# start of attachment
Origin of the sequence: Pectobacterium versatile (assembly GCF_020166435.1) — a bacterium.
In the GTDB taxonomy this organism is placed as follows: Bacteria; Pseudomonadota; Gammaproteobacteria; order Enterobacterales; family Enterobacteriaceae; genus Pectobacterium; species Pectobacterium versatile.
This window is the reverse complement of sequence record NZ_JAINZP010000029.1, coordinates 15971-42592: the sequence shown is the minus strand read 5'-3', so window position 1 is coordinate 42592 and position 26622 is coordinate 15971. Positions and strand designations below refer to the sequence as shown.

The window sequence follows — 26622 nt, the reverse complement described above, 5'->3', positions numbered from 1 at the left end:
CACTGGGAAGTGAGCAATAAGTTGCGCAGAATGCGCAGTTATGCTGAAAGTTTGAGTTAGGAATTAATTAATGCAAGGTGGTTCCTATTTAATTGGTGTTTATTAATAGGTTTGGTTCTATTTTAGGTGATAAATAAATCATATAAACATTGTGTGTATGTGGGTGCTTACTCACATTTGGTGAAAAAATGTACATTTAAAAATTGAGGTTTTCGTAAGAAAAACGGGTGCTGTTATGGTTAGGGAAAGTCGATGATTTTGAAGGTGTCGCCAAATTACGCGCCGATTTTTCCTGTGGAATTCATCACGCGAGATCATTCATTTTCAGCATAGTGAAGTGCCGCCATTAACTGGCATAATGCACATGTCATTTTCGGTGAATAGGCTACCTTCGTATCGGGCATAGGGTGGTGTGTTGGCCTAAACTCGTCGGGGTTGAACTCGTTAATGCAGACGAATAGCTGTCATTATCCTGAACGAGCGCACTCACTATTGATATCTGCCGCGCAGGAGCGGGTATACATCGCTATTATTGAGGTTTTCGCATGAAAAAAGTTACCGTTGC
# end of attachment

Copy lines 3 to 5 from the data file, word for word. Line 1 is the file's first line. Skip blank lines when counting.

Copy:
This window is the reverse complement of sequence record NZ_JAINZP010000029.1, coordinates 15971-42592: the sequence shown is the minus strand read 5'-3', so window position 1 is coordinate 42592 and position 26622 is coordinate 15971. Positions and strand designations below refer to the sequence as shown.

The window sequence follows — 26622 nt, the reverse complement described above, 5'->3', positions numbered from 1 at the left end:
CACTGGGAAGTGAGCAATAAGTTGCGCAGAATGCGCAGTTATGCTGAAAGTTTGAGTTAGGAATTAATTAATGCAAGGTGGTTCCTATTTAATTGGTGTTTATTAATAGGTTTGGTTCTATTTTAGGTGATAAATAAATCATATAAACATTGTGTGTATGTGGGTGCTTACTCACATTTGGTGAAAAAATGTACATTTAAAAATTGAGGTTTTCGTAAGAAAAACGGGTGCTGTTATGGTTAGGGAAAGTCGATGATTTTGAAGGTGTCGCCAAATTACGCGCCGATTTTTCCTGTGGAATTCATCACGCGAGATCATTCATTTTCAGCATAGTGAAGTGCCGCCATTAACTGGCATAATGCACATGTCATTTTCGGTGAATAGGCTACCTTCGTATCGGGCATAGGGTGGTGTGTTGGCCTAAACTCGTCGGGGTTGAACTCGTTAATGCAGACGAATAGCTGTCATTATCCTGAACGAGCGCACTCACTATTGATATCTGCCGCGCAGGAGCGGGTATACATCGCTATTATTGAGGTTTTCGCATGAAAAAAGTTACCGTTGC